SAN DIEGO -- "Turning the page" apparently is a difficult baseball task. All managers encourage their players to forget about yesterday and focus on tomorrow. But when it comes to a manager turning his own page, it may as well be a concrete block.
At the Winter Meetings, Oakland's Bob Melvin has talked about the enduring pain of the come-from-ahead American League Wild Card loss in Kansas City, and the Angels' Mike Scioscia has admitted still living with the AL Division Series sweep by the Royals. Pirates manager Clint Hurdle, taking his turn Wednesday to meet the national media, also has a 2014 memory he can't get out of his mind.
Hurdle did not mention any of them by name, but clearly had them in mind when he identified his latest Spring Training focus, an annual project, as "our pitchers' offense."
"There are teams that have a very big competitive advantage over us, and in the National League you play a lot of games where your pitchers hit," Hurdle elaborated. "When you win 88 games and you lose [the division] by two ... there isn't any doubt that our pitcher swinging the bat could win us two more games."
In the final game of the regular season, Cueto's eighth-inning RBI single snapped a 1-1 tie in a 2-1 Cincinnati win. A week earlier, Teheran's two-run single set up an Atlanta win. Two weeks before that, Buchanan singled for a run in a one-run Philadelphia win. You lose a division by two games, those three hits are going to haunt you, and you're going to try to get even.
So Buccos pitchers had better bring extra sets of batting gloves to Pirate City. And expect to maybe even DH in Minor League exhibition games on their non-throwing days.
Pitchers' impact in the batter's box, obviously, depends less on their ability to get hits than on laying down sacrifice bunts, an overlooked weapon. A successful bunt not only advances a runner into scoring position, but turns over a lineup.
"Game speed," said Hurdle, citing an element that could turn pitchers into better, more comfortable hitters. "I mean, you can practice a lot and hit a lot off machines and off coaches. But doing it in game speed is different. So there are a couple other angles that need to play out and we need to try some things differently. We have to make sure of their commitment level, and their willingness to own it. That's how we get two games better."
No. 2 on Hurdle's menu: More "Free 90s," his label for taking the extra base.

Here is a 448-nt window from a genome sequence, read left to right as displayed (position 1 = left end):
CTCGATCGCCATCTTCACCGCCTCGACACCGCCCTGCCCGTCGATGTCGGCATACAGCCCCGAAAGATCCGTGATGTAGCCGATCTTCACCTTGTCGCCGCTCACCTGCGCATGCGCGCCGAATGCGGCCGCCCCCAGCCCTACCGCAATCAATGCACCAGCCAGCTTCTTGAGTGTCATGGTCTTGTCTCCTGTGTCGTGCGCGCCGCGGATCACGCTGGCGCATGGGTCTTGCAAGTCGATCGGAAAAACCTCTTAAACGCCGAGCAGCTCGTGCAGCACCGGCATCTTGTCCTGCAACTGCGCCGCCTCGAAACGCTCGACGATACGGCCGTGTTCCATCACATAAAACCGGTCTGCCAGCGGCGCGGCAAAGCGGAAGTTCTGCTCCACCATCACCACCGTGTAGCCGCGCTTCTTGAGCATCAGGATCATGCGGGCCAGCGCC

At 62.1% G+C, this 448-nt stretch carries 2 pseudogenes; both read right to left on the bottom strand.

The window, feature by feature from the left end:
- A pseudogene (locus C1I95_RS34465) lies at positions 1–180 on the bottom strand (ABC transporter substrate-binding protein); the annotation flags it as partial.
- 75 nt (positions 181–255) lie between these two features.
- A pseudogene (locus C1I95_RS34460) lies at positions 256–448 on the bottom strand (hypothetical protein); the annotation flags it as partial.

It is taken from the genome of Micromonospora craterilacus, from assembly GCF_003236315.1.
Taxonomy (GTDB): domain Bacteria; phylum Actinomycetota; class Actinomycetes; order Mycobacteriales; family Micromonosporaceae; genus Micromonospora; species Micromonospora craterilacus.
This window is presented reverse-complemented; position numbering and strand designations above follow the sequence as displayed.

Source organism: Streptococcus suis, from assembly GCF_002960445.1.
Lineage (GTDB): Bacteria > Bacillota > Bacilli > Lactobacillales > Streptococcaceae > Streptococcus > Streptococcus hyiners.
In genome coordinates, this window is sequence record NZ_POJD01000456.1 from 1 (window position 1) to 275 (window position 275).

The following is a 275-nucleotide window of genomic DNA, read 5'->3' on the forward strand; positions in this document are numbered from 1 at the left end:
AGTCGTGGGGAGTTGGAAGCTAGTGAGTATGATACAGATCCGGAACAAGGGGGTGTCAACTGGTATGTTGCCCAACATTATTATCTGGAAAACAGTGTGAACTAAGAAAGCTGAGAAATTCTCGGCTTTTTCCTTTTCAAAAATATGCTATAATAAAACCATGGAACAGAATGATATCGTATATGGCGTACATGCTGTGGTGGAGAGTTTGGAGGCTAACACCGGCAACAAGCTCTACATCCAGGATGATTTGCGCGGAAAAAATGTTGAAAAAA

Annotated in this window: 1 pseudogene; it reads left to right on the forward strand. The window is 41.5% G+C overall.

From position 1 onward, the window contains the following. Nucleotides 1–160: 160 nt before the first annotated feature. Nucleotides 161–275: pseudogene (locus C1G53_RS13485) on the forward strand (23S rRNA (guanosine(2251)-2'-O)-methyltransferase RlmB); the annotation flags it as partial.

The two entries, as fundamentals, may at first seem too minute to significantly impact a team's fortunes. Yet such modest goals also reveal the Pirates' conviction that they have otherwise reached a competitive peak where little things can put them over the top.
"We need to continue to focus on the little things that make a big difference," is how general manager Neal Huntington put it.
The Pirates have rotated base coaches -- Rick Sofield goes from first to third, with Nick Leyva going the opposite route -- to help with the more aggressive running game.
"We have athletes that I believe can run the bases in a more dynamic fashion," Hurdle said. "We've gotten better. But the progress has been incremental. For the talent we have, I think we can make a big push forward there. That is one of the reasons why we moved Nick to first, and put Sofield at third. He's our baserunning coach anyway, and our feeling is that's definitely going to be a heightened point of awareness coming in."
Hurdle beamed through his media session, a reflection both of the relief he is experiencing with a surgically replaced hip and of the new esteem with which his club is regarded.
In two years, the media's tenor has changed from "How can you turn it around?" to "How can you keep it going?" That's what you get being one of five teams to have made back-to-back postseason appearances in 2013-14.
"We don't have time to have just another day at the park," said Hurdle, mindful of a tough National League Central division getting even tougher by the day with the reconfigured Cubs. "You could talk to somebody at this hotel, ask, 'How you doing?' and you get, 'Just another day.'
"We don't have time for just another day. Elite organizations don't have that opportunity. We've got to continue to be hungry, and I do think that's a term that might not be used enough in our industry or shared with players. The need for hunger within our game."